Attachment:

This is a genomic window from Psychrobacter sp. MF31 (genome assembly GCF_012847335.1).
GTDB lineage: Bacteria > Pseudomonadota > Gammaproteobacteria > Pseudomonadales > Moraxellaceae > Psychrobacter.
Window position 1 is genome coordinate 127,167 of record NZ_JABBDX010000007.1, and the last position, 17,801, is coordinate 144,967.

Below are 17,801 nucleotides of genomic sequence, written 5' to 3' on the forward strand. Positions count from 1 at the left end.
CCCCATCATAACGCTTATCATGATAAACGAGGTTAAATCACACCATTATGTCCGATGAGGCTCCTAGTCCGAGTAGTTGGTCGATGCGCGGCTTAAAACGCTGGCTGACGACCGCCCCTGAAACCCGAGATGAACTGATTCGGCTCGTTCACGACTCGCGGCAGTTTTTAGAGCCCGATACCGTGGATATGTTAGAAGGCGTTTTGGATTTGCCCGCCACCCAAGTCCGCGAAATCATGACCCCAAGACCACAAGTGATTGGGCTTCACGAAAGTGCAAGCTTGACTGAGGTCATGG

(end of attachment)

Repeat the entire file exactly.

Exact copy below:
This is a genomic window from Psychrobacter sp. MF31 (genome assembly GCF_012847335.1).
GTDB lineage: Bacteria > Pseudomonadota > Gammaproteobacteria > Pseudomonadales > Moraxellaceae > Psychrobacter.
Window position 1 is genome coordinate 127,167 of record NZ_JABBDX010000007.1, and the last position, 17,801, is coordinate 144,967.

Below are 17,801 nucleotides of genomic sequence, written 5' to 3' on the forward strand. Positions count from 1 at the left end.
CCCCATCATAACGCTTATCATGATAAACGAGGTTAAATCACACCATTATGTCCGATGAGGCTCCTAGTCCGAGTAGTTGGTCGATGCGCGGCTTAAAACGCTGGCTGACGACCGCCCCTGAAACCCGAGATGAACTGATTCGGCTCGTTCACGACTCGCGGCAGTTTTTAGAGCCCGATACCGTGGATATGTTAGAAGGCGTTTTGGATTTGCCCGCCACCCAAGTCCGCGAAATCATGACCCCAAGACCACAAGTGATTGGGCTTCACGAAAGTGCAAGCTTGACTGAGGTCATGG